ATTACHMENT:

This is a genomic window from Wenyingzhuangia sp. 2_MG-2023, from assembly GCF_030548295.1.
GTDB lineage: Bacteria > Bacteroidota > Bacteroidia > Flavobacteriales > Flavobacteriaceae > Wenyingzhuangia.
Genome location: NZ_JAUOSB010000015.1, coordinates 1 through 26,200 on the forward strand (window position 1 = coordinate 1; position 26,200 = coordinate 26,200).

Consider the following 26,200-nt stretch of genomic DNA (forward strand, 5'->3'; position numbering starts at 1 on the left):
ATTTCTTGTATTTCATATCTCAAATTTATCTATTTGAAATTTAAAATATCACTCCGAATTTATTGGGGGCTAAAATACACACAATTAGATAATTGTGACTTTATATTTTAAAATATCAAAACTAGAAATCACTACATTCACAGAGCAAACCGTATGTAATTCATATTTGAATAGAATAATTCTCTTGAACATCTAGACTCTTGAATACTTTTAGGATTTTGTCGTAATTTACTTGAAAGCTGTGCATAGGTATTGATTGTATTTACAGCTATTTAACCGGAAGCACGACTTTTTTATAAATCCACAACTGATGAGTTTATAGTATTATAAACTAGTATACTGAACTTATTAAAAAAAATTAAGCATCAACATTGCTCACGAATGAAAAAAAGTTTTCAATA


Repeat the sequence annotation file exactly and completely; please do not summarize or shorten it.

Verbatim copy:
This is a genomic window from Wenyingzhuangia sp. 2_MG-2023, from assembly GCF_030548295.1.
GTDB lineage: Bacteria > Bacteroidota > Bacteroidia > Flavobacteriales > Flavobacteriaceae > Wenyingzhuangia.
Genome location: NZ_JAUOSB010000015.1, coordinates 1 through 26,200 on the forward strand (window position 1 = coordinate 1; position 26,200 = coordinate 26,200).

Consider the following 26,200-nt stretch of genomic DNA (forward strand, 5'->3'; position numbering starts at 1 on the left):
ATTTCTTGTATTTCATATCTCAAATTTATCTATTTGAAATTTAAAATATCACTCCGAATTTATTGGGGGCTAAAATACACACAATTAGATAATTGTGACTTTATATTTTAAAATATCAAAACTAGAAATCACTACATTCACAGAGCAAACCGTATGTAATTCATATTTGAATAGAATAATTCTCTTGAACATCTAGACTCTTGAATACTTTTAGGATTTTGTCGTAATTTACTTGAAAGCTGTGCATAGGTATTGATTGTATTTACAGCTATTTAACCGGAAGCACGACTTTTTTATAAATCCACAACTGATGAGTTTATAGTATTATAAACTAGTATACTGAACTTATTAAAAAAAATTAAGCATCAACATTGCTCACGAATGAAAAAAAGTTTTCAATA